Electrochemical Properties of RuO2 Catalyst for Air Electrode of Lithium Air Battery
Lithium air batteries exhibit higher theoretical energy density than lithium ion batteries and are expected to be used in the next generation of secondary batteries. However, there are many problems, such as a decrease in discharge capacities after some cycles and a large difference between discharge and charge voltages, ΔV. A large/small ΔV means low/high round-trip (discharge-charge) energy efficiency, respectively. High-performance secondary batteries show small ΔV, i.e., high round-trip energy efficiency. Since the first report by K. M. Abraham et al. , various kinds of oxygen reduction/evolution catalysts[1-4] and electrolyte[1,5] materials have been intensively investigated for air batteries to improve their electrochemical properties such as the cycleability and the round-trip energy efficiency of the air batteries.
The purpose of this research is to improve the round-trip energy efficiency by using highly-active catalysts for air electrodes. We are focusing on RuO2 as the catalyst and here report the performance of air batteries incorporating this oxide catalyst.
Precursor powder of RuO2, Ru(OH)n, was prepared neutralizing 0.1 mol/l RuCl3 aq with 0.1 mol/l NaOH aq. RuO2 was obtained by heat-treating the hydroxide powder at 110, 200, and 500◦C. An air electrode was prepared by rolling a mixture of RuO2, KetjenBlack EC600JD (KB), and PTFE (10:54:36 in weight ratio) into a sheet about 0.5-mm thick. The lithium air battery consisted of the air electrode, a lithium metal shee,t and 1.0 mol/l lithium bis(trifluoromethanesulfonyl)imide (LiTFSI)/aprotic organic solvent as positive electrode, negative electrode, and electrolyte solution, respectively. Solvents used were propylene carbonate (PC), tetraethylene glycol dimethyl ether (TEGDME), and dimethyl sulfoxide (DMSO). The preparation of the battery is described in detail in our previous paper . Electrochemical measurements were carried out under a galvanostatic condition of 0.1 mA/cm2 in a dry air atmosphere with a dew point of less than -50◦C at room temperature. The discharge/charge capacities were normalized by the weight of the air electrodes.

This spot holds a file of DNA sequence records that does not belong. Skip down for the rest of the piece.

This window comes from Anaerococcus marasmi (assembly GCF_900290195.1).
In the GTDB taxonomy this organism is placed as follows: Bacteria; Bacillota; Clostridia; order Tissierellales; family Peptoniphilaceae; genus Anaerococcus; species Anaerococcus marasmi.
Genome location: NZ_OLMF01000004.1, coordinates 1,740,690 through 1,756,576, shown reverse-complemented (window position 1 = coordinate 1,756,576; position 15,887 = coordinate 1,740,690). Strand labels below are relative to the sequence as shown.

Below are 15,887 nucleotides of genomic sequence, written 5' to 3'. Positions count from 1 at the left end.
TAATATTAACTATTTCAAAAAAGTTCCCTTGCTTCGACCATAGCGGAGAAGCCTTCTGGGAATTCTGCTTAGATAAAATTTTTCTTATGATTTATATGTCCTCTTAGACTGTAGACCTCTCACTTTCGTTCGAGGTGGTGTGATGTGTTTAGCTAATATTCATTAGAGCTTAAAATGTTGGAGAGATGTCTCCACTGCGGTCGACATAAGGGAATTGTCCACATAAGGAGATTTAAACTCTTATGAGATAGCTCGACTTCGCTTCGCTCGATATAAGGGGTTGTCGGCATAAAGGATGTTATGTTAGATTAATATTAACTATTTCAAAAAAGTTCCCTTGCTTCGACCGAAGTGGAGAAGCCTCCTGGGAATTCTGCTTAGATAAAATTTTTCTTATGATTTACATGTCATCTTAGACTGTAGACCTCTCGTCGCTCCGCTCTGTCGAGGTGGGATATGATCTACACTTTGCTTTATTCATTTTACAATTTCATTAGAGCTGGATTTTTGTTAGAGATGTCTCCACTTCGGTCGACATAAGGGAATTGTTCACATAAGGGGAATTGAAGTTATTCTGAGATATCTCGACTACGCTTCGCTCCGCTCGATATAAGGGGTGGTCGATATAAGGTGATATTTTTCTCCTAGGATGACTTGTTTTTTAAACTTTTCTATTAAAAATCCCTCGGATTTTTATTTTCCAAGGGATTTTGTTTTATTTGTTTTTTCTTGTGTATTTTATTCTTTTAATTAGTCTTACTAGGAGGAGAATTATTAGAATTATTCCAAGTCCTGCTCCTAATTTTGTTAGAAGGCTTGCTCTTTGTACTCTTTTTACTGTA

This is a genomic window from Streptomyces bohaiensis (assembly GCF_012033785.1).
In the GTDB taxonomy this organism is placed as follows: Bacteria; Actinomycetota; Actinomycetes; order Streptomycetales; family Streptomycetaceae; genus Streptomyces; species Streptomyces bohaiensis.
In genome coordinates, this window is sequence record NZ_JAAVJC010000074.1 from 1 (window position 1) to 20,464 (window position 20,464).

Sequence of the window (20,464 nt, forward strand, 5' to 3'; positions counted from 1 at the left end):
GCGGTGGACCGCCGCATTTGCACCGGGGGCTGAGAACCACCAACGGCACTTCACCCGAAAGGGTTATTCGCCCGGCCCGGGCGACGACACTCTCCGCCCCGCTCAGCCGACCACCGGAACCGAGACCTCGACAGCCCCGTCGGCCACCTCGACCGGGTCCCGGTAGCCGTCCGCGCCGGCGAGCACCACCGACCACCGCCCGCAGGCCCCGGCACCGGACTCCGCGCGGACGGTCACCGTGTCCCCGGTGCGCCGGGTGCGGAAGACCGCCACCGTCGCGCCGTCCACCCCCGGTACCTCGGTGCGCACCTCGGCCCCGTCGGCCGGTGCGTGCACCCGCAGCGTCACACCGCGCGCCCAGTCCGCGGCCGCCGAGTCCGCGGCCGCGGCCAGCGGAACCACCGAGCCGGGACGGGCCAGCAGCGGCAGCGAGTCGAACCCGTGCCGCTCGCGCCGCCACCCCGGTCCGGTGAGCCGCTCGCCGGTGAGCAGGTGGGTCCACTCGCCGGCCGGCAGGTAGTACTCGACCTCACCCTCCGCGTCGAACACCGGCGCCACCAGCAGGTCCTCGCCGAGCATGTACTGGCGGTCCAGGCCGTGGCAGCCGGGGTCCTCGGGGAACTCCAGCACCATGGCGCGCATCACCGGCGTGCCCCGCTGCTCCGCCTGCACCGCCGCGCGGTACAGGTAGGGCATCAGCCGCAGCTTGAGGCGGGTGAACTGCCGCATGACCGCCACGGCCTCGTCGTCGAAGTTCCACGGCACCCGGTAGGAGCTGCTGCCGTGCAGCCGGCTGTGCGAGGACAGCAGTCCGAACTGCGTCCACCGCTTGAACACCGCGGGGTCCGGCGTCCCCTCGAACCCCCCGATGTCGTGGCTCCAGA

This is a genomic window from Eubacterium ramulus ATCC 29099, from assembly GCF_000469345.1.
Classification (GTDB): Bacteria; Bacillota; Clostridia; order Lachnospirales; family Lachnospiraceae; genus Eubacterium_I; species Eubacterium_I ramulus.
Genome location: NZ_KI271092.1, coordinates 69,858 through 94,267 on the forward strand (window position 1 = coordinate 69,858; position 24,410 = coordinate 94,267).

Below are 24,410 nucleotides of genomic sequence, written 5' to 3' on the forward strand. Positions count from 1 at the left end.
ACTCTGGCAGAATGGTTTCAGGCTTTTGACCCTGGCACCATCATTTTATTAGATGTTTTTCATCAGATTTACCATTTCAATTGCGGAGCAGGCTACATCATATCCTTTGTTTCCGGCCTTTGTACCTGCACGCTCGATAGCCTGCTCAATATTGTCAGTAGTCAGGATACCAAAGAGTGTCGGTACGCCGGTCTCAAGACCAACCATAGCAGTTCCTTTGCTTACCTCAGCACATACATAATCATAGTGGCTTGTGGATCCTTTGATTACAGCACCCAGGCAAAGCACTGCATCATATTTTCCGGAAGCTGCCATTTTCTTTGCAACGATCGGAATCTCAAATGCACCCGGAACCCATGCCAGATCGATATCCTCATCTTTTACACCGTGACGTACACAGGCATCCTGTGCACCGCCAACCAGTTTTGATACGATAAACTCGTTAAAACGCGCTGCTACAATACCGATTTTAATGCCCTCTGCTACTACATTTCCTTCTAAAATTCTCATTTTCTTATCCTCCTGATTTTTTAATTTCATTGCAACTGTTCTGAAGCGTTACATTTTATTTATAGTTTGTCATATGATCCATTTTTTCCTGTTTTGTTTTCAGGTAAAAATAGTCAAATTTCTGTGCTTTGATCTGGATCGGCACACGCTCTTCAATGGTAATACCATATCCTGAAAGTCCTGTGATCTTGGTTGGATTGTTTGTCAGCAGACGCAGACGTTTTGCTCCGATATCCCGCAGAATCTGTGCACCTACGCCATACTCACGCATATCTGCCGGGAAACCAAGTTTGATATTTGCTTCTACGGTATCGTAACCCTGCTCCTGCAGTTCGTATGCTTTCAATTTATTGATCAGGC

Results and discussion
Figure 1 shows XRD patterns of RuO2 heat-treated at 110, 200 and 500◦C. All the peaks correspond to the PDF data for RuO2 (#01-070-2662). The peaks become sharper as the heat-treatment temperature increases. This indicates that the particle size of RuO2 became larger. It is notable that RuO2 is crystallized even at a low temperature of 110◦C. These RuO2particles would be very fine and suitable as catalyst for the air electrode.
Figure 2 shows the first discharge/charge curves of the air batteries incorporating the RuO2 catalyst heat-treated at 110, 200, and 500◦C. Compared with KB only, the air batteries with RuO2 catalyst showed larger charge capacities. The charge capacities became larger with RuO2 prepared at lower heat-treatment temperature. As for the cell voltage, the RuO2 catalyst reduced the charge overvoltage in particular, even though there were no changes in the discharge overvoltages. The charge overvoltages became smaller for RuO2 with the lower heat-treatment temperature. The tendencies observed in the capacities and voltages with the heat-treatment temperature were almost the same. These results indicate that the fine-powder RuO2catalyst prepared at the lower temperature had great effects on not the discharge but on the charge capacity/overvoltage.
Figure 3 shows the first discharge/charge curves of the air batteries incorporating the RuO2catalyst in the electrolyte solution of 1.0 mol/l LiTFSI/PC, TEGDME, and DMSO. The air batteries with the TEGDME solution showed smaller discharge and charge capacities and larger discharge and charge overvoltages compared with the PC solution. On the other hand, the air batteries with the DMSO solution showed the largest discharge and charge capacities and the smallest discharge and charge overvoltages. In particular, the air batteries with the DMSO solution showed rather low average charge voltage of about 3.1 V. Such low charge voltage greatly improves the round-trip energy efficiency. This superior battery performance would be due to some properties of the DMSO solution such as its stability under the operation condition of the air battery.
In conclusion, the fine RuO2powder prepared at the lower temperature reduced the charge overvoltage. Moreover, the use of the DMSO-containing solution led to the great improvement in the round-trip efficiency due to the decrease in charge overvoltage.
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